A predisposition among Australian employers toward an ‘ideal worker’ profile puts organisations at risk of missing out on ‘quality’ local talents and opportunities to build loyalty, a diverse culture and boost productivity.
A recent research report found that both employees and decision-makers believe that being male and perpetually available with no outside responsibilities or interests, as well as prioritising work above all else, are the most desired qualities for employment.
“It seems that while we struggle with skills shortages in Australia, our businesses still have a belief that accommodating the work/life balance of employees is either too costly or disruptive to creating a high-performance team,” said Peter Harte, vice president, Asia-Pacific, Kronos, which released the research report.
“Instead, businesses have an inclination toward employing those people that fit the mould of least disruption. As a result they’re missing out on a wealth of experienced talent that has to languish in the background because employers are unwilling to meet their needs and circumstances.”
The research report, which took in 500 business decision-makers and 2,000 employees within Australian organisations, found that 72 per cent of employers felt that employees that reach parenthood are more likely to transition to part-time working hours, requiring the businesses to offer more flexible working arrangements.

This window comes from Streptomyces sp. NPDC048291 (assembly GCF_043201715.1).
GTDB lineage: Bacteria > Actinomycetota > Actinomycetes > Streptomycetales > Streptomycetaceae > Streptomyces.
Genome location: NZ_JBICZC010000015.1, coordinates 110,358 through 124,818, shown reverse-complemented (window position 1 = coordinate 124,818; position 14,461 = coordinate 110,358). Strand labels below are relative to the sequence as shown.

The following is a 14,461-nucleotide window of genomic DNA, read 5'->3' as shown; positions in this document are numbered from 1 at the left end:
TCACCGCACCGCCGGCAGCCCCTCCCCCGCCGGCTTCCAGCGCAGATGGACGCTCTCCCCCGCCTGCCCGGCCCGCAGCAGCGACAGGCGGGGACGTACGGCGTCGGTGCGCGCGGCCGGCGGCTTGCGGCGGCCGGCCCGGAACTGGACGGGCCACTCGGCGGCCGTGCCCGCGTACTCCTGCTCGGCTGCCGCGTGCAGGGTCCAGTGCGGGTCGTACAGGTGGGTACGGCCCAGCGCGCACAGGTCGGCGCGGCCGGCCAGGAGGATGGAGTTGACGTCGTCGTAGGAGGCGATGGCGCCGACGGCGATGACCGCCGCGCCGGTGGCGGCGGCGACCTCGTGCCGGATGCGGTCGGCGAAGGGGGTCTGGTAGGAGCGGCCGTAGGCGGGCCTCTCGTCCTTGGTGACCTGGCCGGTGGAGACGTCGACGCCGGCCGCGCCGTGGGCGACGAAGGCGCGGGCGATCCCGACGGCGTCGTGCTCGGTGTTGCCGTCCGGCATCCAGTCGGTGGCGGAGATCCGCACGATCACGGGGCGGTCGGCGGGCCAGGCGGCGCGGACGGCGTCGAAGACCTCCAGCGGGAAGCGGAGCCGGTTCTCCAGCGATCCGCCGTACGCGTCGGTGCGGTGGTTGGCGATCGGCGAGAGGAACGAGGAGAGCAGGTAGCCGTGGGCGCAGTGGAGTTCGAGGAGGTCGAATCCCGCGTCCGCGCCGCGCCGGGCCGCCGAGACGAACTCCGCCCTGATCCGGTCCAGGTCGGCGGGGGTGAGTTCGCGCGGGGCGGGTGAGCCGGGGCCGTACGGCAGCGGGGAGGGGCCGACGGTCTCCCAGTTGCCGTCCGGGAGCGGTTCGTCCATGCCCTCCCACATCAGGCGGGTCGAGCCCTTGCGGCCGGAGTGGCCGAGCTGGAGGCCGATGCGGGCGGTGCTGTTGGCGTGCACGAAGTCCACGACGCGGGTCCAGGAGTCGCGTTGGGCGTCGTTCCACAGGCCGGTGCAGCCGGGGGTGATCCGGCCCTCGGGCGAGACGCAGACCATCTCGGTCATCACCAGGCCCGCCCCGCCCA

“While many of the ideal characteristics are perhaps not surprising, we need to question whether these pre-conceived notions about the ‘ideal worker’ means that they’re missing talent that is right under their noses”
Related to this, almost 40 per cent of business decision-makers prefer employees without children, in comparison to only 18 per cent who consider employees with children desirable. Similarly, just over half said the same for the mature age workers leading up to retirement, expecting them to want to work less or more flexible hours.
The report highlighted a tension between workplace expectations and personal lives, which is putting the interests of employers and employees at odds.
When asked what qualities they prefer when looking for candidates for their business, 76 per cent of decision-makers said they would like their workers to be willing to work extra hours, while 57 per cent preferred employees with unbroken employment records and 73 per cent looked for ambition in their employees.
“Many business decision-makers believe that a sense of dedication, commitment to work full-time, and constant ‘face-time’ in the workplace are essential to achieve effective job performance,” said Harte.
“Moreover, they assume that the best reward for a job well done is promotion to a post that’s even more demanding. Those who seem to not fit those criteria may be labelled as uninterested or unengaged.
“While many of the ideal characteristics are perhaps not surprising, we need to question whether these pre-conceived notions about the ‘ideal worker’ means that they’re missing talent that is right under their noses.”
Businesses can no longer ignore the huge impact of work-life balance on employee productivity and performance, according to Harte.
“They must be more agile and flexible in accommodating the life changes of their employees, or risk losing out on the innovations and increased productivity that comes with the varied perspectives and experiences of a diverse workforce,” he said.